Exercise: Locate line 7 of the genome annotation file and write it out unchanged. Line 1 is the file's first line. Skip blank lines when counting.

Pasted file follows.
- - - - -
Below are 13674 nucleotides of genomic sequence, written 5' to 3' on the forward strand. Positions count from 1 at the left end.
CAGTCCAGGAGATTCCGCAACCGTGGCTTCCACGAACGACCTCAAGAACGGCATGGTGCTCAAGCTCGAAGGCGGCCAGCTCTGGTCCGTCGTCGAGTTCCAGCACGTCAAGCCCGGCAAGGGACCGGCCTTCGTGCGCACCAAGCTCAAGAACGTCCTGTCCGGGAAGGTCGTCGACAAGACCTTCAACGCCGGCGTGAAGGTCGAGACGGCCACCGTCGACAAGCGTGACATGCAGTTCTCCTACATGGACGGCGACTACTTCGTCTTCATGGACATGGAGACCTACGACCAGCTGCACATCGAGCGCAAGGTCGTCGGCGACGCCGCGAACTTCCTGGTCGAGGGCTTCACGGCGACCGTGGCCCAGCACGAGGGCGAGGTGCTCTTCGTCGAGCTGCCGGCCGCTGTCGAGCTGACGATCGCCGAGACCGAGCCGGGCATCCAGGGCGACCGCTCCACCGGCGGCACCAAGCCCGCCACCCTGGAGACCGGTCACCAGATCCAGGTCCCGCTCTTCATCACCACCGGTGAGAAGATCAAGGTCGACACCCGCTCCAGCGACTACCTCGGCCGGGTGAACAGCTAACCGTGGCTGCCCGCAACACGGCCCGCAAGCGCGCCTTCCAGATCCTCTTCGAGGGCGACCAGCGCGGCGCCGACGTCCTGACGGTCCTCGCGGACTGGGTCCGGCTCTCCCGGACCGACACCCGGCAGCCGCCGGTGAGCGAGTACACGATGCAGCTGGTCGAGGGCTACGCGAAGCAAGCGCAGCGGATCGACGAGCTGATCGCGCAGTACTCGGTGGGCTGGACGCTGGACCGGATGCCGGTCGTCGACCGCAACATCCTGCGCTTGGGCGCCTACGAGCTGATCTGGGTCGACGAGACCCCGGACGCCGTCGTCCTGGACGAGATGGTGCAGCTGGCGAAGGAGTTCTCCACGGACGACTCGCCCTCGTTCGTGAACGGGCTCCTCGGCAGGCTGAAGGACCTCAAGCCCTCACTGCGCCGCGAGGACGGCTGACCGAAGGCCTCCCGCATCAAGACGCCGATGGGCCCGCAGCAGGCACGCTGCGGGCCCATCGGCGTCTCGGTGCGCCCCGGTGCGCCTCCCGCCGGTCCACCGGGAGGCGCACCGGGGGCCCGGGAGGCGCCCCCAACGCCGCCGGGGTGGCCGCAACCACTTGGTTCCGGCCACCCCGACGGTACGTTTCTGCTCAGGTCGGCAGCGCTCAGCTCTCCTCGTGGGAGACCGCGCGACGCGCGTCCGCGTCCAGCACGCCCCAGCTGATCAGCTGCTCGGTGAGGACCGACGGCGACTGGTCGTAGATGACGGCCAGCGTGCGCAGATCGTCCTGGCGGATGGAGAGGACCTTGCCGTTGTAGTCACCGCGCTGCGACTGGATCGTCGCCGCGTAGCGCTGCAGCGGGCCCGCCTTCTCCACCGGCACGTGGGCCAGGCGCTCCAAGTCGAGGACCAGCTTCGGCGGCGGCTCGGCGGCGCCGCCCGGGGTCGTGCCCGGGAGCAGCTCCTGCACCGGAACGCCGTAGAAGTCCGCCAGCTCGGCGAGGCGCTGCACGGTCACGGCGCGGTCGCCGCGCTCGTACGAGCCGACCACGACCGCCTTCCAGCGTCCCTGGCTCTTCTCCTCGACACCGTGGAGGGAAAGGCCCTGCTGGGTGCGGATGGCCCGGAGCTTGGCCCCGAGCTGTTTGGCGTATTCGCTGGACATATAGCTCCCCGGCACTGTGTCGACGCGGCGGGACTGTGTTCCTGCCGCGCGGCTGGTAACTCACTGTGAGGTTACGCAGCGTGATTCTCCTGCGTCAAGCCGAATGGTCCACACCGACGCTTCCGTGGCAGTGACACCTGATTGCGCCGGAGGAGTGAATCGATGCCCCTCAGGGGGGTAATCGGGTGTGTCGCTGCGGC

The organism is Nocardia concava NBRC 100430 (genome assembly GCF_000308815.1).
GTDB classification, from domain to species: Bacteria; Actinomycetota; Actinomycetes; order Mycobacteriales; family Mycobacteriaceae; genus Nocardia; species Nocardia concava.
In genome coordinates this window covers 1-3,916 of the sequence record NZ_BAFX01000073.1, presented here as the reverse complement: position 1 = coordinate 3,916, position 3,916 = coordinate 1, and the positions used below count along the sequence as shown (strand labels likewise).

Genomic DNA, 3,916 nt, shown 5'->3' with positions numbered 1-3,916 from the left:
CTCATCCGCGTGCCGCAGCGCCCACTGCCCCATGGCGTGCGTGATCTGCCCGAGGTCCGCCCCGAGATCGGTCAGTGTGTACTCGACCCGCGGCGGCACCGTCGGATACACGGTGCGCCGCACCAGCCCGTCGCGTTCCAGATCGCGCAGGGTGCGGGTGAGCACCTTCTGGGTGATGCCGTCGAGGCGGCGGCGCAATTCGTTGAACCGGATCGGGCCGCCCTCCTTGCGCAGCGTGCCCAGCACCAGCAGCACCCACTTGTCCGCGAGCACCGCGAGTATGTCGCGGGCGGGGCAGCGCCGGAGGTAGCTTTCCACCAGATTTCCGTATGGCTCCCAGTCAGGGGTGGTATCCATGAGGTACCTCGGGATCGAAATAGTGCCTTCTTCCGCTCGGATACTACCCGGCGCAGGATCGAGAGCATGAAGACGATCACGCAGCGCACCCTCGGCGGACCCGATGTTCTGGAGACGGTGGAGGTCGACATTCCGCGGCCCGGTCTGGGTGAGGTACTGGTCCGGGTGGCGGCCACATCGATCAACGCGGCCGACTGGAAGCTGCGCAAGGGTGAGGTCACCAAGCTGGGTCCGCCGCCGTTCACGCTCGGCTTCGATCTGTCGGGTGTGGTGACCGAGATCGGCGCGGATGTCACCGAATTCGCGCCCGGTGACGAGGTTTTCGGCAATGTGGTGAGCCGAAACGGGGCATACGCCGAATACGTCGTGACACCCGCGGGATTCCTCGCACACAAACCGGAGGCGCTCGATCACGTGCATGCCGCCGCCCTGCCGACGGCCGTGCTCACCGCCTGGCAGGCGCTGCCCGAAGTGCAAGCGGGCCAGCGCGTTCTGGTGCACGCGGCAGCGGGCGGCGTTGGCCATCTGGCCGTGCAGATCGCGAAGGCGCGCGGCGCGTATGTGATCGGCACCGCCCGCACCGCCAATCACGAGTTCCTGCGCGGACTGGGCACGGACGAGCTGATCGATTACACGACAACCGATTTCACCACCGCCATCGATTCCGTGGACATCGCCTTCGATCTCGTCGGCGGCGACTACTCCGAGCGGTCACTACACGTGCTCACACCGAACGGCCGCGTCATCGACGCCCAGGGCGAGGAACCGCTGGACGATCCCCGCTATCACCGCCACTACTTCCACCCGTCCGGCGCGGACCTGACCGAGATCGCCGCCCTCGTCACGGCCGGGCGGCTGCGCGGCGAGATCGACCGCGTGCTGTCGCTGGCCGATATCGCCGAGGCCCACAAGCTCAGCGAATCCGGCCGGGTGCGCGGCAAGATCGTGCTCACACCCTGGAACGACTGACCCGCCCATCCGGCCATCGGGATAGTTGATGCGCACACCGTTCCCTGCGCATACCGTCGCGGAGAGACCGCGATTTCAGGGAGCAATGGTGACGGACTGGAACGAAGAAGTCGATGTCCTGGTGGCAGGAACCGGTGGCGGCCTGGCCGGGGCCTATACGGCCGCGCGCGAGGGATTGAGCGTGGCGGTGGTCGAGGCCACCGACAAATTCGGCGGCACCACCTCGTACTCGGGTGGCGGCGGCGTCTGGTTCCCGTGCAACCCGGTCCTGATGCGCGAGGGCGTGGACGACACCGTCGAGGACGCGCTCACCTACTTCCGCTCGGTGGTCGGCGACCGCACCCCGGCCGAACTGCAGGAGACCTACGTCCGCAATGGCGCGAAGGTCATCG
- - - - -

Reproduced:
CTCATCCGCGTGCCGCAGCGCCCACTGCCCCATGGCGTGCGTGATCTGCCCGAGGTCCGCCCCGAGATCGGTCAGTGTGTACTCGACCCGCGGCGGCACCGTCGGATACACGGTGCGCCGCACCAGCCCGTCGCGTTCCAGATCGCGCAGGGTGCGGGTGAGCACCTTCTGGGTGATGCCGTCGAGGCGGCGGCGCAATTCGTTGAACCGGATCGGGCCGCCCTCCTTGCGCAGCGTGCCCAGCACCAGCAGCACCCACTTGTCCGCGAGCACCGCGAGTATGTCGCGGGCGGGGCAGCGCCGGAGGTAGCTTTCCACCAGATTTCCGTATGGCTCCCAGTCAGGGGTGGTATCCATGAGGTACCTCGGGATCGAAATAGTGCCTTCTTCCGCTCGGATACTACCCGGCGCAGGATCGAGAGCATGAAGACGATCACGCAGCGCACCCTCGGCGGACCCGATGTTCTGGAGACGGTGGAGGTCGACATTCCGCGGCCCGGTCTGGGTGAGGTACTGGTCCGGGTGGCGGCCACATCGATCAACGCGGCCGACTGGAAGCTGCGCAAGGGTGAGGTCACCAAGCTGGGTCCGCCGCCGTTCACGCTCGGCTTCGATCTGTCGGGTGTGGTGACCGAGATCGGCGCGGATGTCACCGAATTCGCGCCCGGTGACGAGGTTTTCGGCAATGTGGTGAGCCGAAACGGGGCATACGCCGAATACGTCGTGACACCCGCGGGATTCCTCGCACACAAACCGGAGGCGCTCGATCACGTGCATGCCGCCGCCCTGCCGACGGCCGTGCTCACCGCCTGGCAGGCGCTGCCCGAAGTGCAAGCGGGCCAGCGCGTTCTGGTGCACGCGGCAGCGGGCGGCGTTGGCCATCTGGCCGTGCAGATCGCGAAGGCGCGCGGCGCGTATGTGATCGGCACCGCCCGCACCGCCAATCACGAGTTCCTGCGCGGACTGGGCACGGACGAGCTGATCGATTACACGACAACCGATTTCACCACCGCCATCGATTCCGTGGACATCGCCTTCGATCTCGTCGGCGGCGACTACTCCGAGCGGTCACTACACGTGCTCACACCGAACGGCCGCGTCATCGACGCCCAGGGCGAGGAACCGCTGGACGATCCCCGCTATCACCGCCACTACTTCCACCCGTCCGGCGCGGACCTGACCGAGATCGCCGCCCTCGTCACGGCCGGGCGGCTGCGCGGCGAGATCGACCGCGTGCTGTCGCTGGCCGATATCGCCGAGGCCCACAAGCTCAGCGAATCCGGCCGGGTGCGCGGCAAGATCGTGCTCACACCCTGGAACGACTGACCCGCCCATCCGGCCATCGGGATAGTTGATGCGCACACCGTTCCCTGCGCATACCGTCGCGGAGAGACCGCGATTTCAGGGAGCAATGGTGACGGACTGGAACGAAGAAGTCGATGTCCTGGTGGCAGGAACCGGTGGCGGCCTGGCCGGGGCCTATACGGCCGCGCGCGAGGGATTGAGCGTGGCGGTGGTCGAGGCCACCGACAAATTCGGCGGCACCACCTCGTACTCGGGTGGCGGCGGCGTCTGGTTCCCGTGCAACCCGGTCCTGATGCGCGAGGGCGTGGACGACACCGTCGAGGACGCGCTCACCTACTTCCGCTCGGTGGTCGGCGACCGCACCCCGGCCGAACTGCAGGAGACCTACGTCCGCAATGGCGCGAAGGTCATCG